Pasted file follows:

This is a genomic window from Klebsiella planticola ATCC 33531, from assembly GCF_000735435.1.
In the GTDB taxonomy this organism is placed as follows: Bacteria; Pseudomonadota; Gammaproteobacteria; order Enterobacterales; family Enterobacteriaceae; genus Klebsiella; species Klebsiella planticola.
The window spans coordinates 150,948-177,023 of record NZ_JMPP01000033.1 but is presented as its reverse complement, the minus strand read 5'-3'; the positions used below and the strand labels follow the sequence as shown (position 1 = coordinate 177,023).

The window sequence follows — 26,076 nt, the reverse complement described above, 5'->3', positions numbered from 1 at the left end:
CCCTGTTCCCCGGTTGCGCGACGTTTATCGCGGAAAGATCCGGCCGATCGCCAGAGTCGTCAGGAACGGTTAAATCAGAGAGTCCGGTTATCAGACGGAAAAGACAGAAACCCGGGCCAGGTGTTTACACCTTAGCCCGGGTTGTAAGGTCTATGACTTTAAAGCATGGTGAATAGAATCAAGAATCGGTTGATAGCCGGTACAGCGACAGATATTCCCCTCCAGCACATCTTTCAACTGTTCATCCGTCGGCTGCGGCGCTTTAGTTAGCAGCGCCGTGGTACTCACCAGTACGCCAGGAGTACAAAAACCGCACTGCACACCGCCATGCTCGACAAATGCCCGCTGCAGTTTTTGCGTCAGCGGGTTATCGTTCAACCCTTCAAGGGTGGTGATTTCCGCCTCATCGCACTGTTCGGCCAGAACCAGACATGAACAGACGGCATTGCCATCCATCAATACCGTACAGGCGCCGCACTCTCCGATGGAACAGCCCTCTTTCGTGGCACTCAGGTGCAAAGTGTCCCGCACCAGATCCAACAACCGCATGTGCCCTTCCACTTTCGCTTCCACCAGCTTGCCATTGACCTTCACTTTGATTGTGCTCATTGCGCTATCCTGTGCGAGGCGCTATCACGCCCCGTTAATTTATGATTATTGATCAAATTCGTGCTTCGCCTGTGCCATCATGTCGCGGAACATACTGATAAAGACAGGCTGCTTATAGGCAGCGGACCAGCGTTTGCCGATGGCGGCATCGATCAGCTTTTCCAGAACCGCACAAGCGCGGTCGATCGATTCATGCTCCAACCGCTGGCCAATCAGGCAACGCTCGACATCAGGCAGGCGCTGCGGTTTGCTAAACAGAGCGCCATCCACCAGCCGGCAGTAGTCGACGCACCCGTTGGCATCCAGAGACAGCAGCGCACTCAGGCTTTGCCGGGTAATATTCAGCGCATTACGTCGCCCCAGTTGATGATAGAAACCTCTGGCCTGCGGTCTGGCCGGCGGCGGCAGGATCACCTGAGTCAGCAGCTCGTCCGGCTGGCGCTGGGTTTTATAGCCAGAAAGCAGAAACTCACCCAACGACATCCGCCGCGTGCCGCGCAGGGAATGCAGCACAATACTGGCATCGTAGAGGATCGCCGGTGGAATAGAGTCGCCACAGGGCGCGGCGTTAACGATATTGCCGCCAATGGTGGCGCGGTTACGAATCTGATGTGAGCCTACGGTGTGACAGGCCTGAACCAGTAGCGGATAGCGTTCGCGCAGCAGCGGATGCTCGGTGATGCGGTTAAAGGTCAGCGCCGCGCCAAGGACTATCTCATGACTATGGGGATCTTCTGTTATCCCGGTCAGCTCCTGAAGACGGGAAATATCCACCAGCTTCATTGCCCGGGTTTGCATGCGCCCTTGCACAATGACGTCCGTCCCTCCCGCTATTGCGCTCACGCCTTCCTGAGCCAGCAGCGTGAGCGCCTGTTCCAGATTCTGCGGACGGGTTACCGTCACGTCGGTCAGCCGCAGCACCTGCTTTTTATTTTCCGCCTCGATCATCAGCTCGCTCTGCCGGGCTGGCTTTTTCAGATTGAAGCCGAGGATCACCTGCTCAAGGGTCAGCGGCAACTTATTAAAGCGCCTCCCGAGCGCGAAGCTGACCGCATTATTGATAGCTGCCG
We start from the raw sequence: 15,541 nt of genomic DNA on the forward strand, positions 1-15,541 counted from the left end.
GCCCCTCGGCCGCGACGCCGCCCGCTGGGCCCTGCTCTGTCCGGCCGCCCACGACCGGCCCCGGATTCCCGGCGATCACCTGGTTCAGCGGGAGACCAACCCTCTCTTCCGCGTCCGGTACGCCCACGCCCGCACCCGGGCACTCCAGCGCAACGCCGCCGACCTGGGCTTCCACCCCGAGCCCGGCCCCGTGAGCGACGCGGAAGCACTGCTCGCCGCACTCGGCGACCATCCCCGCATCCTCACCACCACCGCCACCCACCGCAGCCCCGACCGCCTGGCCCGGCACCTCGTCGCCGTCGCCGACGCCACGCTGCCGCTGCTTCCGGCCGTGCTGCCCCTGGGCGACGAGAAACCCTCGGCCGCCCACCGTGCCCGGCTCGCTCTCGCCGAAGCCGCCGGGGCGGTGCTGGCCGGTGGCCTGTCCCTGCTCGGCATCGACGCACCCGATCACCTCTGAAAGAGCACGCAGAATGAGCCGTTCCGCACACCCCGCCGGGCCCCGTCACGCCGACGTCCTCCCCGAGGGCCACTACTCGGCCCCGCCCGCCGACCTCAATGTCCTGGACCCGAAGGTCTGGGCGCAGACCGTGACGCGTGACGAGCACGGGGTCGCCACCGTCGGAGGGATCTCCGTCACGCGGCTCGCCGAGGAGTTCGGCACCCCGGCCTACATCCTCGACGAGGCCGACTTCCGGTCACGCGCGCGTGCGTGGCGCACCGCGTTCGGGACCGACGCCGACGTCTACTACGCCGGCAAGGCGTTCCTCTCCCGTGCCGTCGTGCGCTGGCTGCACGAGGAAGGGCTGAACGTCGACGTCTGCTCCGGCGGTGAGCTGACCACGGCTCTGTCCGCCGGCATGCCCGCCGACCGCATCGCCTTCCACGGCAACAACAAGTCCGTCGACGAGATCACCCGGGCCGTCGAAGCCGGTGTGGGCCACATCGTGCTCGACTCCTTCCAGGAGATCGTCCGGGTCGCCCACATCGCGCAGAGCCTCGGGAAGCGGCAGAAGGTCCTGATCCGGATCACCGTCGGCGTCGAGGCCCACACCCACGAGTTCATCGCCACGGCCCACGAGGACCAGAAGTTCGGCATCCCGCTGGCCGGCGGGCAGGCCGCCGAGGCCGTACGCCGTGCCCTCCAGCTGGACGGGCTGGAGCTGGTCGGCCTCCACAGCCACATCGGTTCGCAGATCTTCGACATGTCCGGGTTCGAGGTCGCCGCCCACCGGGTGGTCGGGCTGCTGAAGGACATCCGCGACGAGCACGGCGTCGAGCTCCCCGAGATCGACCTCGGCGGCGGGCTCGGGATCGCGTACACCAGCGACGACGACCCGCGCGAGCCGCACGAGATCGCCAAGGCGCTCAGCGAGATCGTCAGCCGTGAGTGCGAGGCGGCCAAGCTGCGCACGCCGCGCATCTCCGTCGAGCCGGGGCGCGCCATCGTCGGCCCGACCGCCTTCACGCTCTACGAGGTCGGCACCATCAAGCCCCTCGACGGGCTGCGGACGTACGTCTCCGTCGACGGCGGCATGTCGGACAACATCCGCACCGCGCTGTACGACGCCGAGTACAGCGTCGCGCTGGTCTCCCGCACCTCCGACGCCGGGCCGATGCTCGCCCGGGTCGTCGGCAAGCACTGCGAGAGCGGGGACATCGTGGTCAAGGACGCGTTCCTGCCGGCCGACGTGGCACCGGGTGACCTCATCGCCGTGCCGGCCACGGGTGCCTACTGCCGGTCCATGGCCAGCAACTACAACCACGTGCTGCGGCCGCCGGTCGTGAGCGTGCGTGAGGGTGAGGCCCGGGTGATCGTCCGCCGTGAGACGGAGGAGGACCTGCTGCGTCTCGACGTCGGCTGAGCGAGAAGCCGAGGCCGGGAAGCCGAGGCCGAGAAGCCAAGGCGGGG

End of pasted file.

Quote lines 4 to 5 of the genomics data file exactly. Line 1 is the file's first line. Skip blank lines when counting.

The window sequence follows — 26,076 nt, the reverse complement described above, 5'->3', positions numbered from 1 at the left end:
CCCTGTTCCCCGGTTGCGCGACGTTTATCGCGGAAAGATCCGGCCGATCGCCAGAGTCGTCAGGAACGGTTAAATCAGAGAGTCCGGTTATCAGACGGAAAAGACAGAAACCCGGGCCAGGTGTTTACACCTTAGCCCGGGTTGTAAGGTCTATGACTTTAAAGCATGGTGAATAGAATCAAGAATCGGTTGATAGCCGGTACAGCGACAGATATTCCCCTCCAGCACATCTTTCAACTGTTCATCCGTCGGCTGCGGCGCTTTAGTTAGCAGCGCCGTGGTACTCACCAGTACGCCAGGAGTACAAAAACCGCACTGCACACCGCCATGCTCGACAAATGCCCGCTGCAGTTTTTGCGTCAGCGGGTTATCGTTCAACCCTTCAAGGGTGGTGATTTCCGCCTCATCGCACTGTTCGGCCAGAACCAGACATGAACAGACGGCATTGCCATCCATCAATACCGTACAGGCGCCGCACTCTCCGATGGAACAGCCCTCTTTCGTGGCACTCAGGTGCAAAGTGTCCCGCACCAGATCCAACAACCGCATGTGCCCTTCCACTTTCGCTTCCACCAGCTTGCCATTGACCTTCACTTTGATTGTGCTCATTGCGCTATCCTGTGCGAGGCGCTATCACGCCCCGTTAATTTATGATTATTGATCAAATTCGTGCTTCGCCTGTGCCATCATGTCGCGGAACATACTGATAAAGACAGGCTGCTTATAGGCAGCGGACCAGCGTTTGCCGATGGCGGCATCGATCAGCTTTTCCAGAACCGCACAAGCGCGGTCGATCGATTCATGCTCCAACCGCTGGCCAATCAGGCAACGCTCGACATCAGGCAGGCGCTGCGGTTTGCTAAACAGAGCGCCATCCACCAGCCGGCAGTAGTCGACGCACCCGTTGGCATCCAGAGACAGCAGCGCACTCAGGCTTTGCCGGGTAATATTCAGCGCATTACGTCGCCCCAGTTGATGATAGAAACCTCTGGCCTGCGGTCTGGCCGGCGGCGGCAGGATCACCTGAGTCAGCAGCTCGTCCGGCTGGCGCTGGGTTTTATAGCCAGAAAGCAGAAACTCACCCAACGACATCCGCCGCGTGCCGCGCAGGGAATGCAGCACAATACTGGCATCGTAGAGGATCGCCGGTGGAATAGAGTCGCCACAGGGCGCGGCGTTAACGATATTGCCGCCAATGGTGGCGCGGTTACGAATCTGATGTGAGCCTACGGTGTGACAGGCCTGAACCAGTAGCGGATAGCGTTCGCGCAGCAGCGGATGCTCGGTGATGCGGTTAAAGGTCAGCGCCGCGCCAAGGACTATCTCATGACTATGGGGATCTTCTGTTATCCCGGTCAGCTCCTGAAGACGGGAAATATCCACCAGCTTCATTGCCCGGGTTTGCATGCGCCCTTGCACAATGACGTCCGTCCCTCCCGCTATTGCGCTCACGCCTTCCTGAGCCAGCAGCGTGAGCGCCTGTTCCAGATTCTGCGGACGGGTTACCGTCACGTCGGTCAGCCGCAGCACCTGCTTTTTATTTTCCGCCTCGATCATCAGCTCGCTCTGCCGGGCTGGCTTTTTCAGATTGAAGCCGAGGATCACCTGCTCAAGGGTCAGCGGCAACTTATTAAAGCGCCTCCCGAGCGCGAAGCTGACCGCATTATTGATAGCTGCCG